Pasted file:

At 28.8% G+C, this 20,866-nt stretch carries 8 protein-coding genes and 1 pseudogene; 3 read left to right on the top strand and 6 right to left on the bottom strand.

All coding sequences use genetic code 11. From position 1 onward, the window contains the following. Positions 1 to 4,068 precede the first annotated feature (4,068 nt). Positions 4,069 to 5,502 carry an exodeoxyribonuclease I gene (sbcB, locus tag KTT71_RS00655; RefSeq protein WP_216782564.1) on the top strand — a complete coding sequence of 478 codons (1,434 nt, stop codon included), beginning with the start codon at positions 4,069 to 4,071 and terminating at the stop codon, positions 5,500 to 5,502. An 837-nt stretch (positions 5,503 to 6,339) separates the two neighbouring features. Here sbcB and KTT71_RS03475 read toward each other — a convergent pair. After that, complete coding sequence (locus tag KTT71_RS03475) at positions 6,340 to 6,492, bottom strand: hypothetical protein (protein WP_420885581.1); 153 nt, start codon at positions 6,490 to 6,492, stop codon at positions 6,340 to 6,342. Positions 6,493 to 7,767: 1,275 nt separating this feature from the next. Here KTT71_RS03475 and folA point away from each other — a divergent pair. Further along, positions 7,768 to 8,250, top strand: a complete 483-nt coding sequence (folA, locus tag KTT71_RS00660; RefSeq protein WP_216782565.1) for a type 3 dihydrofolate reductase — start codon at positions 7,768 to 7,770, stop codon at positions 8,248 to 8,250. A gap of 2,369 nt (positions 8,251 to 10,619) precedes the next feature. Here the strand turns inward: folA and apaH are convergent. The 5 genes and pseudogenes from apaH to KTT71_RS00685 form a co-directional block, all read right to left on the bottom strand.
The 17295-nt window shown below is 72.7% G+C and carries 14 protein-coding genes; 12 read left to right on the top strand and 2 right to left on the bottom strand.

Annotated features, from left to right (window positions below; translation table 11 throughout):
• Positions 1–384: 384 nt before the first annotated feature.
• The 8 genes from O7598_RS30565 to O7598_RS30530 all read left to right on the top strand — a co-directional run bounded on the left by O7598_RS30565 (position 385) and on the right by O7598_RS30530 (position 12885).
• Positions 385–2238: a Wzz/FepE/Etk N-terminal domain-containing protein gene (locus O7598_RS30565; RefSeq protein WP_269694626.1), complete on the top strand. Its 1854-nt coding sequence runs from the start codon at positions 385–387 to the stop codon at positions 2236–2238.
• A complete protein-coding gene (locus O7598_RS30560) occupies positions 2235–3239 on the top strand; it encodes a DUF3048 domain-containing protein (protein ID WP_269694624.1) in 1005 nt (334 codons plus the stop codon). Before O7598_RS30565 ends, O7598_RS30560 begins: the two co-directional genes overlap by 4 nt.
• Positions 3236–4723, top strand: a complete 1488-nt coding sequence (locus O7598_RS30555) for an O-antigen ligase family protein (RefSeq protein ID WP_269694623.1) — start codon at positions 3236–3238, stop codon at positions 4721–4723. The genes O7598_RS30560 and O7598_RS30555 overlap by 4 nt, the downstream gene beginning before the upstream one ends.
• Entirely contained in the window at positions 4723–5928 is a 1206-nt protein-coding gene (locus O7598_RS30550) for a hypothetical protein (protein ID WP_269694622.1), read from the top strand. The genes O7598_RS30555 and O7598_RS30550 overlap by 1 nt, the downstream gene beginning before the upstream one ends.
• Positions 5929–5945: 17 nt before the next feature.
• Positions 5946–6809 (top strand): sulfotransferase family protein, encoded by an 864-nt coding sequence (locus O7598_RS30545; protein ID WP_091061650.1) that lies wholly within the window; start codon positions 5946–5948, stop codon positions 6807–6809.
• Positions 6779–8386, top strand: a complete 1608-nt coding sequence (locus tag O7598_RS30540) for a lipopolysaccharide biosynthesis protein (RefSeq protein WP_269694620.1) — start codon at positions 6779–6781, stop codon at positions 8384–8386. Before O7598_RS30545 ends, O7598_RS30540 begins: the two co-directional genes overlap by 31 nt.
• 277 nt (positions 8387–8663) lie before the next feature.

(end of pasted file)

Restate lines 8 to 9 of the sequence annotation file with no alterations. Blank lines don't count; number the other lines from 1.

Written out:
• A complete protein-coding gene (locus O7598_RS30560) occupies positions 2235–3239 on the top strand; it encodes a DUF3048 domain-containing protein (protein ID WP_269694624.1) in 1005 nt (334 codons plus the stop codon). Before O7598_RS30565 ends, O7598_RS30560 begins: the two co-directional genes overlap by 4 nt.
• Positions 3236–4723, top strand: a complete 1488-nt coding sequence (locus O7598_RS30555) for an O-antigen ligase family protein (RefSeq protein ID WP_269694623.1) — start codon at positions 3236–3238, stop codon at positions 4721–4723. The genes O7598_RS30560 and O7598_RS30555 overlap by 4 nt, the downstream gene beginning before the upstream one ends.